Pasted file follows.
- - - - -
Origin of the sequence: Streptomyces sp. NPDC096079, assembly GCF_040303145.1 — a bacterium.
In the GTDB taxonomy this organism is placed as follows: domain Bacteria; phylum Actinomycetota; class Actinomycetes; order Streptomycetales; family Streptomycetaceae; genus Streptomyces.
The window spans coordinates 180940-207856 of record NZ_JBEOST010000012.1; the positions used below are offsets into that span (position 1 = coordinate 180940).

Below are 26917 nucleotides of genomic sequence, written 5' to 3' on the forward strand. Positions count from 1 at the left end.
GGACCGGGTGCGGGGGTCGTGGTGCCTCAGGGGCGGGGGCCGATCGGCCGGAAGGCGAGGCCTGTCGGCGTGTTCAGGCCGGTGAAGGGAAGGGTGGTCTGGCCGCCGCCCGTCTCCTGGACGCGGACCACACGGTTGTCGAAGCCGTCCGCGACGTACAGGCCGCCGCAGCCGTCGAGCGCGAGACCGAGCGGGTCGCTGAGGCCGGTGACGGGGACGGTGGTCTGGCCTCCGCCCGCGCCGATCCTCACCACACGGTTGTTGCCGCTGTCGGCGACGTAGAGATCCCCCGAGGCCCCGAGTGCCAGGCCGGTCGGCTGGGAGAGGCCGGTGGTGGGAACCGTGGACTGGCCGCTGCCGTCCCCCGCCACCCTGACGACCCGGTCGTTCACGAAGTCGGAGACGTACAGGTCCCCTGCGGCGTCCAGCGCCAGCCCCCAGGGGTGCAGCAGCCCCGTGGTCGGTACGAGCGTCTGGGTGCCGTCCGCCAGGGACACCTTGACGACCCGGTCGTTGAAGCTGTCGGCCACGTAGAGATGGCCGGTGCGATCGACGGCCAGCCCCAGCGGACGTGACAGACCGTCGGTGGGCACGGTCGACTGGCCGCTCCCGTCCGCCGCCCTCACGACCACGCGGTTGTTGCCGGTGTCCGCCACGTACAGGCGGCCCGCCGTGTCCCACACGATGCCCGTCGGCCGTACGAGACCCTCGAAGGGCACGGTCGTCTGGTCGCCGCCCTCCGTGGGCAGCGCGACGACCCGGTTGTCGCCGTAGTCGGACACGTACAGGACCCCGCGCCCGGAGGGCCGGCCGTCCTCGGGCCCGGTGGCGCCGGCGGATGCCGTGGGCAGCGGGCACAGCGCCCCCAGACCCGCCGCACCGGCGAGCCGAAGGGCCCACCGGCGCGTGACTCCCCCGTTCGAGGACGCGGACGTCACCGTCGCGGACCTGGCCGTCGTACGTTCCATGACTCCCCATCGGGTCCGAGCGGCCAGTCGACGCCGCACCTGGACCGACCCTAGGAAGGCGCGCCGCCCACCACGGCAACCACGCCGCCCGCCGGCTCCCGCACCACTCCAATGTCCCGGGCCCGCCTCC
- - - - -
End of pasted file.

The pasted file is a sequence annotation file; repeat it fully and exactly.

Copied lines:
Origin of the sequence: Streptomyces sp. NPDC096079, assembly GCF_040303145.1 — a bacterium.
In the GTDB taxonomy this organism is placed as follows: domain Bacteria; phylum Actinomycetota; class Actinomycetes; order Streptomycetales; family Streptomycetaceae; genus Streptomyces.
The window spans coordinates 180940-207856 of record NZ_JBEOST010000012.1; the positions used below are offsets into that span (position 1 = coordinate 180940).

Below are 26917 nucleotides of genomic sequence, written 5' to 3' on the forward strand. Positions count from 1 at the left end.
GGACCGGGTGCGGGGGTCGTGGTGCCTCAGGGGCGGGGGCCGATCGGCCGGAAGGCGAGGCCTGTCGGCGTGTTCAGGCCGGTGAAGGGAAGGGTGGTCTGGCCGCCGCCCGTCTCCTGGACGCGGACCACACGGTTGTCGAAGCCGTCCGCGACGTACAGGCCGCCGCAGCCGTCGAGCGCGAGACCGAGCGGGTCGCTGAGGCCGGTGACGGGGACGGTGGTCTGGCCTCCGCCCGCGCCGATCCTCACCACACGGTTGTTGCCGCTGTCGGCGACGTAGAGATCCCCCGAGGCCCCGAGTGCCAGGCCGGTCGGCTGGGAGAGGCCGGTGGTGGGAACCGTGGACTGGCCGCTGCCGTCCCCCGCCACCCTGACGACCCGGTCGTTCACGAAGTCGGAGACGTACAGGTCCCCTGCGGCGTCCAGCGCCAGCCCCCAGGGGTGCAGCAGCCCCGTGGTCGGTACGAGCGTCTGGGTGCCGTCCGCCAGGGACACCTTGACGACCCGGTCGTTGAAGCTGTCGGCCACGTAGAGATGGCCGGTGCGATCGACGGCCAGCCCCAGCGGACGTGACAGACCGTCGGTGGGCACGGTCGACTGGCCGCTCCCGTCCGCCGCCCTCACGACCACGCGGTTGTTGCCGGTGTCCGCCACGTACAGGCGGCCCGCCGTGTCCCACACGATGCCCGTCGGCCGTACGAGACCCTCGAAGGGCACGGTCGTCTGGTCGCCGCCCTCCGTGGGCAGCGCGACGACCCGGTTGTCGCCGTAGTCGGACACGTACAGGACCCCGCGCCCGGAGGGCCGGCCGTCCTCGGGCCCGGTGGCGCCGGCGGATGCCGTGGGCAGCGGGCACAGCGCCCCCAGACCCGCCGCACCGGCGAGCCGAAGGGCCCACCGGCGCGTGACTCCCCCGTTCGAGGACGCGGACGTCACCGTCGCGGACCTGGCCGTCGTACGTTCCATGACTCCCCATCGGGTCCGAGCGGCCAGTCGACGCCGCACCTGGACCGACCCTAGGAAGGCGCGCCGCCCACCACGGCAACCACGCCGCCCGCCGGCTCCCGCACCACTCCAATGTCCCGGGCCCGCCTCC